As much talk as there is about the sharing economy, and there certainly are major disruptors out there, some of it isn’t really all that new in concept. Sharing occurs if something is superfluous. Or, if there is a desire to share with someone something you have and they don’t.
The sharing economy is really about renting, borrowing, and providing a service. An article from earlier this year in the Harvard Business Review calls it an access economy, as the real disruptor lies in the capability to handle the access to all the sharing via technology, an app and/or a website.
There are different sharing economy models. In some a company owns the assets and shares them across its members, see Zipcar. Other models, a company manages the platform and the rules of sharing, but the assets are owned by the individuals who are members, see Airbnb, Closet Collective and Uber.
Then there are services and skills shared. They go through a sharing or offering platform, such as Task Rabbit or The Creative Group. Here the disruption is the access via technology from a person in need of a service to a service provider.
Although offered as a sharing community on most platforms, a sharing economy is not based on ‘community’ as much as it’s based on benefits, such as cost-effective access to desired assets, flexibility, and the convenience of not having to deal with the obligations that come with ownership. In a peer-to-peer model, the owner or service provider will most likely be engaged due to financial need, and not for an altruistic, ‘sharing the leftovers with the community’, motivation.
The biggest change in my opinion is, other than access via technology, the reciprocal feedback process that is based on TRUST, especially in the peer-to-peer sharing economy models. I’m not sure it always works as intended.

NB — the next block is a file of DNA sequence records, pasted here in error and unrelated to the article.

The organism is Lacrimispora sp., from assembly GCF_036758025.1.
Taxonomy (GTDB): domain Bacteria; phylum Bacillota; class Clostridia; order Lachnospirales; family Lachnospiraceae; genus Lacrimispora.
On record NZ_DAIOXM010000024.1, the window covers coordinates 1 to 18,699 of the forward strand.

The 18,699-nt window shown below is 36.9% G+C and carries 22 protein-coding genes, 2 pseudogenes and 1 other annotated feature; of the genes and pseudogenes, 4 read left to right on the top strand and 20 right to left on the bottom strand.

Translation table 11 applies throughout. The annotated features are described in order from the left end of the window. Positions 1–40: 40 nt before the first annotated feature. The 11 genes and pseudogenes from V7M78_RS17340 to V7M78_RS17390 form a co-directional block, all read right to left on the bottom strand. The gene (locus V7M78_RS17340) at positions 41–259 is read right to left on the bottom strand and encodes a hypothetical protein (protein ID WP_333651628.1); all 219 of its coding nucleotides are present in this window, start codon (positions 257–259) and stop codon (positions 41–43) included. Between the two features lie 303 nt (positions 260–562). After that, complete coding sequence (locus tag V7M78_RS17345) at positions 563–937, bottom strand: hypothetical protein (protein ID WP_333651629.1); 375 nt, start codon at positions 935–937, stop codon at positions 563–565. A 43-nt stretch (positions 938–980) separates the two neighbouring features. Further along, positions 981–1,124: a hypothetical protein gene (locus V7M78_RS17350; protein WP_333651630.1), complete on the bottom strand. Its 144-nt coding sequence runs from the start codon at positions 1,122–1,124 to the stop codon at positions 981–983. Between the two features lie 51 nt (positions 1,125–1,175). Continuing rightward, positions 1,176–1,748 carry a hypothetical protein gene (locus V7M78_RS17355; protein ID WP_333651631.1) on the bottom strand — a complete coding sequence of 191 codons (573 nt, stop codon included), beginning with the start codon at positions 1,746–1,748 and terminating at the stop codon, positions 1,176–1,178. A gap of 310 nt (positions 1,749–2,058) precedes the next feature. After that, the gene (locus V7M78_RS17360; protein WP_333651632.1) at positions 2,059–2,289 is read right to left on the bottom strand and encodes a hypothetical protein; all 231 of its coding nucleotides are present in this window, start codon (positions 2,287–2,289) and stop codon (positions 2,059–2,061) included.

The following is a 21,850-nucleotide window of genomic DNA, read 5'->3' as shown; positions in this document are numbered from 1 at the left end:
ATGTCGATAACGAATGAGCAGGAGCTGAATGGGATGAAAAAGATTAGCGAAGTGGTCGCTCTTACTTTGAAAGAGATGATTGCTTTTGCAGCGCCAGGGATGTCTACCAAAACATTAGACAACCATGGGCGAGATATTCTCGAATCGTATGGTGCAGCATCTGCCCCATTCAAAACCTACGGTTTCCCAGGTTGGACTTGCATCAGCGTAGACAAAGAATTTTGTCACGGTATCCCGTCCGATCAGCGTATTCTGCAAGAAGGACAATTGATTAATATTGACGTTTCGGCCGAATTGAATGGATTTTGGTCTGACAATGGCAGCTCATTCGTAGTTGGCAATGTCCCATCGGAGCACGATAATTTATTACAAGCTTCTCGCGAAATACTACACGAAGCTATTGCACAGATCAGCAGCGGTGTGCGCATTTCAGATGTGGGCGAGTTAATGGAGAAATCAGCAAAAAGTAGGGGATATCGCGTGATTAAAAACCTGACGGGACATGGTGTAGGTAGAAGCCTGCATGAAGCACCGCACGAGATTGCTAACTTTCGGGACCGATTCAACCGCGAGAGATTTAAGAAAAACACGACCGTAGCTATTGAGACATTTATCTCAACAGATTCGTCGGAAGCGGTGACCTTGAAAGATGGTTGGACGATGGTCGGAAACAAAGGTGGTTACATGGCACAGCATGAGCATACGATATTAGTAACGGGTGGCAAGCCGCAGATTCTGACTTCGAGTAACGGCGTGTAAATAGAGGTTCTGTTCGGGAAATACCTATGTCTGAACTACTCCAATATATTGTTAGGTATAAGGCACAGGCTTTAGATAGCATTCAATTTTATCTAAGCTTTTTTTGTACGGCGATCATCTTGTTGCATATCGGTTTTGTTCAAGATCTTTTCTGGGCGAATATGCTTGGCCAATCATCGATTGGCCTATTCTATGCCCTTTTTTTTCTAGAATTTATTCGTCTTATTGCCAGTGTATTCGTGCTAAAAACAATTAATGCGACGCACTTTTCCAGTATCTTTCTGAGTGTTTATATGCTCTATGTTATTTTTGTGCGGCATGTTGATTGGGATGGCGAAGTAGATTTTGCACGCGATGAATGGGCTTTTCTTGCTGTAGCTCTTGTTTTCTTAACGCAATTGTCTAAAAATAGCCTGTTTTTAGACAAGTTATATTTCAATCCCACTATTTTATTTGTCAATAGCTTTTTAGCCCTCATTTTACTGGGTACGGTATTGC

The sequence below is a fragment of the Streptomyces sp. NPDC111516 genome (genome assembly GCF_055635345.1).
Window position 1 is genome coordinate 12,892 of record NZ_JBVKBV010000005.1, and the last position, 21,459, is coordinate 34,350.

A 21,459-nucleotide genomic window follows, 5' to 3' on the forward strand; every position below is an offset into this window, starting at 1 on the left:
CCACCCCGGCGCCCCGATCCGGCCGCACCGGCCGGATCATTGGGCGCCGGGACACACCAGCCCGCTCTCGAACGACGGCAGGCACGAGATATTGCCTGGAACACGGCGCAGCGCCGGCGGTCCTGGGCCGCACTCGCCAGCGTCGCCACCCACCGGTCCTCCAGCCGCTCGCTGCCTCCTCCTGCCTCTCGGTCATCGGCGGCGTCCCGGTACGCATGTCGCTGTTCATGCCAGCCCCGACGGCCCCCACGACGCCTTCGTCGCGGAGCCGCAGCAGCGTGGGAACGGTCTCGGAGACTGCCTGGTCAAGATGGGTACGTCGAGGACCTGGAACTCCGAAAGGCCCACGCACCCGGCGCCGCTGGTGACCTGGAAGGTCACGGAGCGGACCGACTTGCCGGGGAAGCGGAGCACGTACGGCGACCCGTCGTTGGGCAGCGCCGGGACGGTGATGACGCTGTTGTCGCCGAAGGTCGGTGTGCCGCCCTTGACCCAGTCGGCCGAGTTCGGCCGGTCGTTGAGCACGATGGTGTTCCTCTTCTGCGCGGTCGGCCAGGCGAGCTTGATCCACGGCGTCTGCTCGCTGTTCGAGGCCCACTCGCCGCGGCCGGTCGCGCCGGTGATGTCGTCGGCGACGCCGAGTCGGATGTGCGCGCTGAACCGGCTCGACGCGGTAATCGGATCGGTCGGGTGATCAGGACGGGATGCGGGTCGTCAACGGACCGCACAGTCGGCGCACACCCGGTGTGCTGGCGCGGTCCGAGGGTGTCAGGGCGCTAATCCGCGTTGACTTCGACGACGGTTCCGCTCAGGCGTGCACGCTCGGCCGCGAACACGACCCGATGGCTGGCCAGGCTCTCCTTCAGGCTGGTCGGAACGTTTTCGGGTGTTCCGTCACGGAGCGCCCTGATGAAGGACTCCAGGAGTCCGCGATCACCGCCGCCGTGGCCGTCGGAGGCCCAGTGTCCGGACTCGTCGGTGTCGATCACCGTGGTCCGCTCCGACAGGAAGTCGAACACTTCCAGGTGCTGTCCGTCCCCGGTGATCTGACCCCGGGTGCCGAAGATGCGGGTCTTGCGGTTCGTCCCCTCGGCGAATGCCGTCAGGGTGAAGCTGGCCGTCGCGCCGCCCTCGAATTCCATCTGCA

Take Airbnb; the challenge as I see it is, that once you’ve had a personal interaction with your host and you know they get to review you as well, the reviews stop being authentic. On a recent rental, I felt strongly that I wanted to leave negative feedback, but I held back. Why? I didn’t want to be the first person to leave a negative review for a so-called super host. The host was lovely and went out of his way to show us the ins and outs of his home and the town. However, the home was not in the neighborhood advertised and our room was filthy. I would never use Airbnb again, unless a person, who knows how particular I am with cleanliness, would recommend a place.
That brings up the question, on how brand trust is built on-line. If I go to a brick and mortar McDonalds or to Morton’s Steakhouse, I know what I’m getting, years of advertising and marketing positioning tell me what to expect. Both have a very specific customer profile. With a peer-to-peer on-line platform service I don’t know what I’m getting, beyond customer ratings, and I don’t know what those customer’s preferences are, either. Do they normally eat at McDonalds and would be wow-ed, no matter what, by a Morton’s, or are they discerning foodies and wouldn’t give Morton’s the time of day? It will be up to the companies that run peer-to-peer services to do quality control, careful service provider screening and to nurture trust. How will they do it when they interact with their providers AND customers virtually only? We will see.
Addendum: Time Magazine of week of October 12 has an article on the Sharing Economy.